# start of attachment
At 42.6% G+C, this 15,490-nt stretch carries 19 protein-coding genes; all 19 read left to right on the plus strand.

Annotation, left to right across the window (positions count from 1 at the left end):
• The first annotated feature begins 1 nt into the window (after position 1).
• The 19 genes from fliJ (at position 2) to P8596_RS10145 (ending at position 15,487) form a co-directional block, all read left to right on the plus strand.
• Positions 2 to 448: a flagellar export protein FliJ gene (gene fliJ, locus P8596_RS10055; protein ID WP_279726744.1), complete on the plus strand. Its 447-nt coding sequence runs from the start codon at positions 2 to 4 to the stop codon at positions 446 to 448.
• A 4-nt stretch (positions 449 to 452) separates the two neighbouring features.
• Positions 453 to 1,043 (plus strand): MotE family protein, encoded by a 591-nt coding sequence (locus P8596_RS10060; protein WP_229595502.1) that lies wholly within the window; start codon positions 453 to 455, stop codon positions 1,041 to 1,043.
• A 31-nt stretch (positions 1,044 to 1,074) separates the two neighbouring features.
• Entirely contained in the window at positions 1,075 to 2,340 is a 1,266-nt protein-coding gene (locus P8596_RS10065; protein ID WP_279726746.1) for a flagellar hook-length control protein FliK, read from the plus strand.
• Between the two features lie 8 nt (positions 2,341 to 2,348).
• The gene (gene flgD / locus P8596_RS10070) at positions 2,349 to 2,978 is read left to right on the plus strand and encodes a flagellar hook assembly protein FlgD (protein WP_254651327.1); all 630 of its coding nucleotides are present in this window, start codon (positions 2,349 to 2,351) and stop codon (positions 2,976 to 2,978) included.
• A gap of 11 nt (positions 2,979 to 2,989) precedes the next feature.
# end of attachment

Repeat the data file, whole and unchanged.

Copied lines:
At 42.6% G+C, this 15,490-nt stretch carries 19 protein-coding genes; all 19 read left to right on the plus strand.

Annotation, left to right across the window (positions count from 1 at the left end):
• The first annotated feature begins 1 nt into the window (after position 1).
• The 19 genes from fliJ (at position 2) to P8596_RS10145 (ending at position 15,487) form a co-directional block, all read left to right on the plus strand.
• Positions 2 to 448: a flagellar export protein FliJ gene (gene fliJ, locus P8596_RS10055; protein ID WP_279726744.1), complete on the plus strand. Its 447-nt coding sequence runs from the start codon at positions 2 to 4 to the stop codon at positions 446 to 448.
• A 4-nt stretch (positions 449 to 452) separates the two neighbouring features.
• Positions 453 to 1,043 (plus strand): MotE family protein, encoded by a 591-nt coding sequence (locus P8596_RS10060; protein WP_229595502.1) that lies wholly within the window; start codon positions 453 to 455, stop codon positions 1,041 to 1,043.
• A 31-nt stretch (positions 1,044 to 1,074) separates the two neighbouring features.
• Entirely contained in the window at positions 1,075 to 2,340 is a 1,266-nt protein-coding gene (locus P8596_RS10065; protein ID WP_279726746.1) for a flagellar hook-length control protein FliK, read from the plus strand.
• Between the two features lie 8 nt (positions 2,341 to 2,348).
• The gene (gene flgD / locus P8596_RS10070) at positions 2,349 to 2,978 is read left to right on the plus strand and encodes a flagellar hook assembly protein FlgD (protein WP_254651327.1); all 630 of its coding nucleotides are present in this window, start codon (positions 2,349 to 2,351) and stop codon (positions 2,976 to 2,978) included.
• A gap of 11 nt (positions 2,979 to 2,989) precedes the next feature.